I’m currently researching some of the recent developments in Virtual Reality for work. One of the hot new VR sites as called SecondLife. There have been numerous articles written about it over the last few months. I thought you might be interested in my findings.
I took the plunge into SecondLife this weekend. It’s a very interesting experience. It is familiar and foreign at the same time. It manages to be most of what the real world is: boring, quirky, titillating, disturbing, etc. Although in fairness, I have to confess up front that these sorts of online destinations don’t hold great appeal for me. Still, there’s no denying that it is popular, and that a stupid amount of business goes on there. On an average day, over $500,000 USD are traded there. It’s no wonder the government is wondering if it can tax virtual commerce. It should also be noted that there are real people and real world businesses out there making substantial real world money by doing business in the SecondLife virtual world.
It works like this. Signing up is free, and if you attach your PayPal account (or a credit card) to your SecondLife account, then you get $250 Linden Dollars to start out. Note that there isn’t a charge, this just sets up the possibility for being charged. Keep in mind that $250 LD is worth about $1 in real money. And there is a currency exchange within the game where you can trade Linden Dollars for USD and vice versa. There is, of course, a premium service which involves a monthly fee and entitles you to own virtual land and do more than casual business there. Once you have your account set up, you get to choose a name and an avatar (your virtual self). Then you have to download and install the SecondLife client software. This was a pretty easy and benign install under Windows.
So now you’re ready to start. Initially you are sent to a brief training camp where you learn how to select/configure your appearance and wardrobe. There’s a fair amount of flexibility here. You can choose everything from the width of the bridge of your nose to how high the heels on your shoes are. You can give yourself a receding hairline and a beer gut if you choose, although from my brief experience there so far, no one seems to opt for that. The population of SecondLife is considerably thinner than the population of First Life. Still, the end result is very cartoon-ish.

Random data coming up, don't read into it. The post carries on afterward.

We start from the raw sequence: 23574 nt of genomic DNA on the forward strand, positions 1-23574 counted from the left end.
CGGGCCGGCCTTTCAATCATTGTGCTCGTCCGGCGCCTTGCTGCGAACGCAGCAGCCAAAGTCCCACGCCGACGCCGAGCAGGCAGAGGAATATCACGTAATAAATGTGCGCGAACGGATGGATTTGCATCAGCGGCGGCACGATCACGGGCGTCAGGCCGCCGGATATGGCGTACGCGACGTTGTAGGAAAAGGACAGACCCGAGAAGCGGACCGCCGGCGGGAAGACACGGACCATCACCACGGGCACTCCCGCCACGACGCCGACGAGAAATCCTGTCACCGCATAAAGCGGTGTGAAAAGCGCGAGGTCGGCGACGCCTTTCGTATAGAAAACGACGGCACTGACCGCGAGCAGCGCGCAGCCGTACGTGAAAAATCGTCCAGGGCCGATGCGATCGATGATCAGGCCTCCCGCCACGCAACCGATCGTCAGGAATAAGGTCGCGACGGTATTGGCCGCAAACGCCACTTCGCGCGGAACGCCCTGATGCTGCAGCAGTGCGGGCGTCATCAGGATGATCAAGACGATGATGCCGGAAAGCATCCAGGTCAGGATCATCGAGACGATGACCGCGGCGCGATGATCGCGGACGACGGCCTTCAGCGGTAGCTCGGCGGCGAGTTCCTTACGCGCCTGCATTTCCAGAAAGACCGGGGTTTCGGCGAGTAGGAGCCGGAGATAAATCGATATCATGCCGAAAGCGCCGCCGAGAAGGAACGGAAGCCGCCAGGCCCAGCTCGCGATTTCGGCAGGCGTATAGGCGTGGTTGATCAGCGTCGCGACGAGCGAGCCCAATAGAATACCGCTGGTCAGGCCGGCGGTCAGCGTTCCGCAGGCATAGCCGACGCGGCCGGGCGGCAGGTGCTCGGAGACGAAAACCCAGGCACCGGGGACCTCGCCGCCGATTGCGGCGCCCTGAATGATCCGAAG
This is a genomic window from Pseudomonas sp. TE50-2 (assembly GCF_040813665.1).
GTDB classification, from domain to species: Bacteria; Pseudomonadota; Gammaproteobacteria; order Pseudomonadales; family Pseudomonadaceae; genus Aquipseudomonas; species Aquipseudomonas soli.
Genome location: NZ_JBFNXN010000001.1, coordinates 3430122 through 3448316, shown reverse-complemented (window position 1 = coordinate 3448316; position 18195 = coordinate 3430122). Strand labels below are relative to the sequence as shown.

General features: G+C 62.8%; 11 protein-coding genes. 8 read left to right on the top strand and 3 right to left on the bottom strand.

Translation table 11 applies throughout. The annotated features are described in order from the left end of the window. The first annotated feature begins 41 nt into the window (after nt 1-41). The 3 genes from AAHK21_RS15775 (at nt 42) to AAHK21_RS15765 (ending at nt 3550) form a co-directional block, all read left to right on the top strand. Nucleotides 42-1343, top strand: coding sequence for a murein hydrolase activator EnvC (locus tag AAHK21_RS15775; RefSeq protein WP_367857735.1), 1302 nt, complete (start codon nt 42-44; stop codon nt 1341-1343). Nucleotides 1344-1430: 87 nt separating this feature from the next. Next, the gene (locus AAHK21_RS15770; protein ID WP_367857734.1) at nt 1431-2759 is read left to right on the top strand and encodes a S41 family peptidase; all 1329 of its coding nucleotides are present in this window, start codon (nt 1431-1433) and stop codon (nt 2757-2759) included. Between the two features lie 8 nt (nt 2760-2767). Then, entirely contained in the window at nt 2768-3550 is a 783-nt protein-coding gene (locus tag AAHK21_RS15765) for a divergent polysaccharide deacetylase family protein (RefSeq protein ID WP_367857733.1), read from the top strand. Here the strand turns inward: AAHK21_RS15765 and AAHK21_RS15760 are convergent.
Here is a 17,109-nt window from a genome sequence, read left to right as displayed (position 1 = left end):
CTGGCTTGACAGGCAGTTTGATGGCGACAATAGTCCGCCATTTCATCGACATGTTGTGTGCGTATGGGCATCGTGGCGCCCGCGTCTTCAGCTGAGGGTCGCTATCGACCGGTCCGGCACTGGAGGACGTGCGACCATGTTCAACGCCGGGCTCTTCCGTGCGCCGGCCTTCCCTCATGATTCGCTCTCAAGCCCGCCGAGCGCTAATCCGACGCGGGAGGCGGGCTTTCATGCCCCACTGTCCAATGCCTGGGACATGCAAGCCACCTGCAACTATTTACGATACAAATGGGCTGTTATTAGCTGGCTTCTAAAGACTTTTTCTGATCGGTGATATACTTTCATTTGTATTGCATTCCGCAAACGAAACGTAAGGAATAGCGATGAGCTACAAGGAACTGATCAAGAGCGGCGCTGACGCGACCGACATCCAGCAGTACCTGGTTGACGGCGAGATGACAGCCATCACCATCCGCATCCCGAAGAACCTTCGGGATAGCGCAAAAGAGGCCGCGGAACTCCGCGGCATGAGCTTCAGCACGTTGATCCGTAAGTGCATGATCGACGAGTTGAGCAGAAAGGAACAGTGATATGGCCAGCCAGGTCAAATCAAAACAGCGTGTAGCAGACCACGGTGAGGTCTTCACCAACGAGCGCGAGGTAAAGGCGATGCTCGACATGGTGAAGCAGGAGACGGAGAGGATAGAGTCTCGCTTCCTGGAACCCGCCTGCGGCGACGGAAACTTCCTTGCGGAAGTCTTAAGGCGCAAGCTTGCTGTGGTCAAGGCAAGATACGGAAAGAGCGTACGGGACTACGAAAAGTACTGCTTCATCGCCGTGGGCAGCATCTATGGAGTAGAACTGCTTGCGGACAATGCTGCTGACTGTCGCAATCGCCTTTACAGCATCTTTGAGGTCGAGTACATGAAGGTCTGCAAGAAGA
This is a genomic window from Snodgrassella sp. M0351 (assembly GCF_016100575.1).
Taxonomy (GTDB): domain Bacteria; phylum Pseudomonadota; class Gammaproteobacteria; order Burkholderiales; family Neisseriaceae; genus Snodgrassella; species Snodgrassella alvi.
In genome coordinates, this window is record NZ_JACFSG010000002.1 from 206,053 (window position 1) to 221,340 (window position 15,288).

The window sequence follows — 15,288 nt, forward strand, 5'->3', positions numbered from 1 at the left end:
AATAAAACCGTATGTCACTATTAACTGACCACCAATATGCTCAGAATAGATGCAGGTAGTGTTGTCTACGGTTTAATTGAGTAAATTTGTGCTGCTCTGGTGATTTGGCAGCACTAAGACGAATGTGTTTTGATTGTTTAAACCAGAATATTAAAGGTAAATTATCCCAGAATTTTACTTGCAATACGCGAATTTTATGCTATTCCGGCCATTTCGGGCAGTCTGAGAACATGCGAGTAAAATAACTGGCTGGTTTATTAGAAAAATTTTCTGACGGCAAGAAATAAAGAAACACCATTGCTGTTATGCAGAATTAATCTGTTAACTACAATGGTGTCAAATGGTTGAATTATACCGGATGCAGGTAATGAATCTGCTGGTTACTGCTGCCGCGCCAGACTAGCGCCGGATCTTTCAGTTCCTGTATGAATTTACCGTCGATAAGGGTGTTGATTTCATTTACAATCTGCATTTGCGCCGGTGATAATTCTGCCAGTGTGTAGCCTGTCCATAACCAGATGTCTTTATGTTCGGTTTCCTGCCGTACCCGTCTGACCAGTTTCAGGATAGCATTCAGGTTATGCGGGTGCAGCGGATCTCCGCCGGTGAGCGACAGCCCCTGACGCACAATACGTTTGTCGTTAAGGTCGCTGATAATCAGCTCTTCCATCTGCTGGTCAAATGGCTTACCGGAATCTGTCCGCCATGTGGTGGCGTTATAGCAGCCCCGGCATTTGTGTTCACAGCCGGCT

Once you are primped and dressed, you move on to learn how to walk, run, fly (yes, you can fly!), pick up objects, etc. Object manipulation is primarily through virtual telekinesis. You shoot these “thought rays” from your hand and move the virtual thing. I assume this was mainly to keep the graphics fairly simple. Finally, you are sent to an initial “island” in SecondLife where you can meet other clueless new avatars and figure out how to actually use the skills you just learned. Just to set expectations, it probably took me a good couple of hours to get this far. It’s clear to me that you could inadvertently spend a stupid amount of time in these places. Some of that may be because I’m still a newbie and I’m not too good at doing too much.
While on the initial island, I was able to get someone to tell me how to use the map to get to other islands. This is crucial, because aside from a patio sporting a couple of benches and an albino hippo who dispenses free beer, there ain’t much here. Although I suppose one shouldn’t underestimate the value of a beer dispensing hippo.
Islands are self-contained communities. You travel between islands via teleportation by choosing islands on a map. Some islands are private although most are public. Some islands are also rated “mature”, and these are off limits to the under 18 crowd. According to the Second Life rules, explicit sexual behavior is only allowed on mature islands. And violation of the rules may get you censored, suspended, or even expelled from the SecondLife world. There’s even a police blotter where you can see recent offenders’ crimes and punishments. I know about this because in my first attempt to teleport to a new island, I simply picked one off the map that appeared to have a lot of people in it. I was a bit shocked when I got there to discover that I had teleported into a virtual brothel. I’m honestly still a little perplexed by this. There were actually “services” for sale there. This means that there are people paying actual money to purchase virtual prostitutes to engage in cartoon sex acts. I’m sure there’s a sociological conclusion to draw from this, but I’ll leave that analysis to Dr. Phil. Returning to the map, I quickly discovered how to identify the “mature” islands, and not surprisingly, there are lots of them.